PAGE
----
I began to pedal the pink bicycle through town to find this Big Earl. As I was riding along, I realized this was a very, very small and impoverished town that the money-sucking, mother-flunking, tire-blowing motor home decided to break down in. Suddenly a pack of little yapper dogs came flying out of a front yard and were trying to maul me. I pedaled the pink bicycle as fast as I could with the tiny dogs nipping at my ankles. After escaping danger, and out of breath, I finally arrived at Big Earl’s Tires. Trying to be positive, all I can really say about the place was: They were open.

The owner came walking out of the shop, and, truth in advertising, Big Earl was gigantic. Big Earl was a walking heart attack with a side of bacon. The first thing he said to me was, “What’s with the pink bike?” I explained to him that I was a desperate man in search of a motor home tire.  He gave me a handshake with the largest hand I had ever seen in my life and said, “I got just what you need.”

I decided to have him replace the flat tire instead of mounting our spare tire so I would have the spare for the rest of the vacation because we still had a ways to go. He told me to pedal my “little pink bike” back to the motor home, to watch out for the local attack Chihuahuas, and to limp my motor home on three rear tires back to his shop. He would have us back on the road in no time. We arrived and watched Big Earl lift the motor home with his huge arms as he used a jack to assist him raise up our money-sucking, mother-flunking, tire-blowing motor home. 

After dropping $140 in cash, we were back on the road with a brand-new (in actuality, probably used, non-name-brand) tire, all in less than an hour. I told my wife, “Wow, that was really lucky. Big Earl hooked us up. That whole situation couldn’t have worked out any better.” I spoke too soon.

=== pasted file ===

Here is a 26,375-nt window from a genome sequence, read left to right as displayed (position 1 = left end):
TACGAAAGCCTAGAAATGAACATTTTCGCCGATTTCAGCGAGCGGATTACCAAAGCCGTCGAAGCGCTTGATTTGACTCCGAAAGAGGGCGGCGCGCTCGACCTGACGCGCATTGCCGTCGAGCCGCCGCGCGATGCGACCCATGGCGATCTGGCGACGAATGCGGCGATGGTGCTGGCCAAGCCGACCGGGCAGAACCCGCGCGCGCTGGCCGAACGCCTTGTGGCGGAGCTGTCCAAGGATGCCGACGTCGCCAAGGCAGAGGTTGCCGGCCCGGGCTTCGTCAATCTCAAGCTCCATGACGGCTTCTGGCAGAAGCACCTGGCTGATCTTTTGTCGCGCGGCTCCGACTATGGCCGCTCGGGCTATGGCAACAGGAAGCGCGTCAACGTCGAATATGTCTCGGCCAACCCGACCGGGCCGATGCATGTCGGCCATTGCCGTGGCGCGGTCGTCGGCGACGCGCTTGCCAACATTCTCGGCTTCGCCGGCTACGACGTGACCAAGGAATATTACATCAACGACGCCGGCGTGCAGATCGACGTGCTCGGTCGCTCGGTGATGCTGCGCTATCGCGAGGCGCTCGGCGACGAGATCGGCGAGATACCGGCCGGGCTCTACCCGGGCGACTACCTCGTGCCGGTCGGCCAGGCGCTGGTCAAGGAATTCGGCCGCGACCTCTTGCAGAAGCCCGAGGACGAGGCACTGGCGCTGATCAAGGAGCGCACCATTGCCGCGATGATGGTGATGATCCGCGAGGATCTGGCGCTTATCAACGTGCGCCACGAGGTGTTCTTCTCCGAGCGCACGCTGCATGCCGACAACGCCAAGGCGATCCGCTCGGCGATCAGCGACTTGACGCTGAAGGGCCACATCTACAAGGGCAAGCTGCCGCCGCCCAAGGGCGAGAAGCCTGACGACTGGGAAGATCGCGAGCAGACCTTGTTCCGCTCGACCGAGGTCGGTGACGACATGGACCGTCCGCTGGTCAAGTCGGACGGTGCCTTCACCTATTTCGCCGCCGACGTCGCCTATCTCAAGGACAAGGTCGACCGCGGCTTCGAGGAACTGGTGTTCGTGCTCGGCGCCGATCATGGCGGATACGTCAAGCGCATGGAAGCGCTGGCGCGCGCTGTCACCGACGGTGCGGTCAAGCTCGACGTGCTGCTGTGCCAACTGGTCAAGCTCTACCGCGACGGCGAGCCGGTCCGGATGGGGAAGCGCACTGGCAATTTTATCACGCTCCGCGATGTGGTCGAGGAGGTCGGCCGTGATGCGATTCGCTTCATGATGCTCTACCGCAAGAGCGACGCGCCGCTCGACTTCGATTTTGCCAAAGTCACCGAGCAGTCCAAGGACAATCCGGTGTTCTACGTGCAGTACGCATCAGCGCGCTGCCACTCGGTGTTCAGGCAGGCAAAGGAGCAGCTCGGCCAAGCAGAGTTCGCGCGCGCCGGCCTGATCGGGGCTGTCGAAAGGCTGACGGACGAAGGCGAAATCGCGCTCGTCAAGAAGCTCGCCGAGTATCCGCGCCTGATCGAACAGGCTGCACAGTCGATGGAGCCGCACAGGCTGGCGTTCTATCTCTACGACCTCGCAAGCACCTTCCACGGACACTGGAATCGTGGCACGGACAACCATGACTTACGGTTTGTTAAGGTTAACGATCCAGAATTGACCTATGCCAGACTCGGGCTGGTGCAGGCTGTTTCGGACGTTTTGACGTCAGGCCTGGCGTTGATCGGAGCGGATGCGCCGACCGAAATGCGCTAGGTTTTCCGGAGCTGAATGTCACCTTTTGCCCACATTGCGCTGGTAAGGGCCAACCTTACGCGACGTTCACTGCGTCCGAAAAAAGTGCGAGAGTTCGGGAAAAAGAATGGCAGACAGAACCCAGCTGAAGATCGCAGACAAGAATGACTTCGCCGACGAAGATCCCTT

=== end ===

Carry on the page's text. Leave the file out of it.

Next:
Seventy miles later, while driving the money-sucking, mother- flunking, tire-blowing motor home, the brand-new (definitely used, non-name-brand) tire exploded. To make matters worse, the tire next to it also exploded into a hundred bits of rubber. I only had one spare, and suddenly I needed two tires. We were in big trouble. I limped the crooked motor home off the freeway, riding on the sparking two left rear rims. We stopped at another gas station and took a look at the damage. There was hardly any tire left on the rims. My wife saw our situation and asked, “At this gas station, can you put some air in the tires?”

 “No, Honey. Again, that won’t work. We need two new tires!”

 “Should we call AAA and they can come and put some air in the tires?”

“Baby, no. All the air in the world is not going to fix these two completely destroyed tires.”

My wife asked, “Can we at least take the new tire back to Big Earl and get our money back?”

“Yes, Honey, pull the wheel off, put in the basket of your beach cruiser, and I’ll pedal 70 miles up the freeway for a warranty replacement from Big Earl’s Tires.”

“You don’t have to be a jerk about it. I just want you to put some air in the tires so we can go to the beach.”

“AIR WON’T FIX IT! OK, folks, new plan! Roll down the awning and get out the folding chairs. For the first night of our vacation, we are camping at Chevron!”

 

One day, two tires, and $600 later, the Krider family finally arrived at their vacation destination, where Rob soon got a flat tire on his beach cruiser. Send comments through the executive editor at rmiller@santamariasun.com.